Turkey Sunday marked the 26th anniversary of the 1995 Srebrenica genocide, in which over 8,000 Bosnian civilians were brutally killed by Serbian forces.
In a video message, President Recep Tayyip Erdoğan commemorated those who lost their lives in the genocide.
Turkey will continue to stand with Bosnia-Herzegovina and Bosnians, he said.
Turkey will never let the genocide, which is "a black mark in the history of Europe and humanity," be forgotten, he added.
"The wounds Srebrenica opened in our hearts are still bleeding although 26 years have passed," Erdoğan said.
Vice President Fuat Oktay on Twitter quoted a statement by Alija Izetbegovic, independent Bosnia's first president: "Whatever you do, don't forget the genocide. Because the forgotten genocide is repeated."
"We have not forgotten, we will not forget ... On the 26th anniversary of the #Srebrenica genocide, I commemorate our 8,372 Bosnian brothers who were martyred. May their place be in heaven," he said.
Foreign Minister Mevlüt Çavuşoğlu also tweeted an image that said: "July 11, 1995. We did not forget and we will not forget the Srebrenica genocide."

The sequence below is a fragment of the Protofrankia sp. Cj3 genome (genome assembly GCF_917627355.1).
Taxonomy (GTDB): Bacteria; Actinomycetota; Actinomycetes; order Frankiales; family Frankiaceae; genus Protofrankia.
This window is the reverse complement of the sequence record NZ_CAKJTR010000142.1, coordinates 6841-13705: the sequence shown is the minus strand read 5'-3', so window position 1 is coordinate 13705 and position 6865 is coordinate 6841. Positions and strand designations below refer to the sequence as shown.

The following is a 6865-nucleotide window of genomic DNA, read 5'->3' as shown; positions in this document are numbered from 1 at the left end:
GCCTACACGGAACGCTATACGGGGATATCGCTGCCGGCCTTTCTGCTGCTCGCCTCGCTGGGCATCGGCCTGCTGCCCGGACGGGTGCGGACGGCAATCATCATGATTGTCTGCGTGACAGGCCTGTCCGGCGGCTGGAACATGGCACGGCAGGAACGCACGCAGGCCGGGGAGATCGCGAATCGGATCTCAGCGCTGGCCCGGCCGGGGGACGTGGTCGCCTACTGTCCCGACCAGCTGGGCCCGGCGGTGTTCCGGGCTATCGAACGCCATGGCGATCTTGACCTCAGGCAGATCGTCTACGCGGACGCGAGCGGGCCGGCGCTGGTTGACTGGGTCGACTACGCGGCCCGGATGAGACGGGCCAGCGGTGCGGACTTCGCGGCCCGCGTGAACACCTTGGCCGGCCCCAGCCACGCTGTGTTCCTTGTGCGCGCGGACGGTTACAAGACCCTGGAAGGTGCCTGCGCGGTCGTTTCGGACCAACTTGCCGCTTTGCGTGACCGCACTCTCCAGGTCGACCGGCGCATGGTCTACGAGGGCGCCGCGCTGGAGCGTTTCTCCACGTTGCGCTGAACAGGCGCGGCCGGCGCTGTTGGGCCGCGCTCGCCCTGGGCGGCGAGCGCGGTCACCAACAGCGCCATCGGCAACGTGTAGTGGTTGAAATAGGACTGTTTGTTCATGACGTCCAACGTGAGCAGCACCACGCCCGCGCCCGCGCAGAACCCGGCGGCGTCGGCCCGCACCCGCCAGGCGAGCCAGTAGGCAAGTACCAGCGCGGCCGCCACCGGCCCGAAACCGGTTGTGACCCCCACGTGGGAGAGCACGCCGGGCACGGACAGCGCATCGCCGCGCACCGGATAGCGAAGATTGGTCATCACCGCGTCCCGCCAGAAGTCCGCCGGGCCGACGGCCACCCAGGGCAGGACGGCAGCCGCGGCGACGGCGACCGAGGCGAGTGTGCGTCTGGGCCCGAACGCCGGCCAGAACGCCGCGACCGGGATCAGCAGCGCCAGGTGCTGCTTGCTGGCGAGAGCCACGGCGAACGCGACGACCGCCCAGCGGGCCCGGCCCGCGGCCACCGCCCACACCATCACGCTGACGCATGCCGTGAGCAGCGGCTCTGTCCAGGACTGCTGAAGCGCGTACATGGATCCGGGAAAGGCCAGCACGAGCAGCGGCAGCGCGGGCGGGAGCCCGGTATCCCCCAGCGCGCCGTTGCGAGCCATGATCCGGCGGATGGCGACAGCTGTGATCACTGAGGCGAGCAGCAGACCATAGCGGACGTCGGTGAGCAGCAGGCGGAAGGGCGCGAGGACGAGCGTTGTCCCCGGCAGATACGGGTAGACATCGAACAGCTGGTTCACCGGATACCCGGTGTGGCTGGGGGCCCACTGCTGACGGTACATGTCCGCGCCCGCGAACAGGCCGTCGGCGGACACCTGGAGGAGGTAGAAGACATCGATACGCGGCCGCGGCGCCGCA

"On the 26th anniversary of the #Srebrenica Genocide, the black mark of human history, I wish Allah's mercy on those who were martyred in this persecution, and patience for their families and our Bosnian brothers and sisters," he wrote.
More than 8,000 Bosnian Muslims were killed when Bosnian Serb forces attacked Srebrenica in July 1995, despite the presence of Dutch peacekeeping troops.
Serb forces were trying to wrest territory from Bosnian Muslims and Croats to form a state.
The United Nations Security Council declared Srebrenica a "safe area" in the spring of 1993. But troops led by Gen. Mladic overran the U.N. zone. He was later found guilty of war crimes, crimes against humanity and genocide.
Dutch troops failed to act as Serb forces occupied the area, killing 2,000 men and boys on July 11, 1995, alone.
About 15,000 residents of Srebrenica fled to the surrounding mountains, but Serb troops hunted down and killed 6,000 more people.
Bodies of victims have been found in 570 different areas across the country.
In 2007, the International Court of Justice at The Hague ruled that genocide had been committed in Srebrenica.
On June 8, U.N. tribunal judges upheld in a second-instance trial, a verdict sentencing Mladic to life in prison for the genocide, persecution, crimes against humanity, extermination and other war crimes in Bosnia-Herzegovina.
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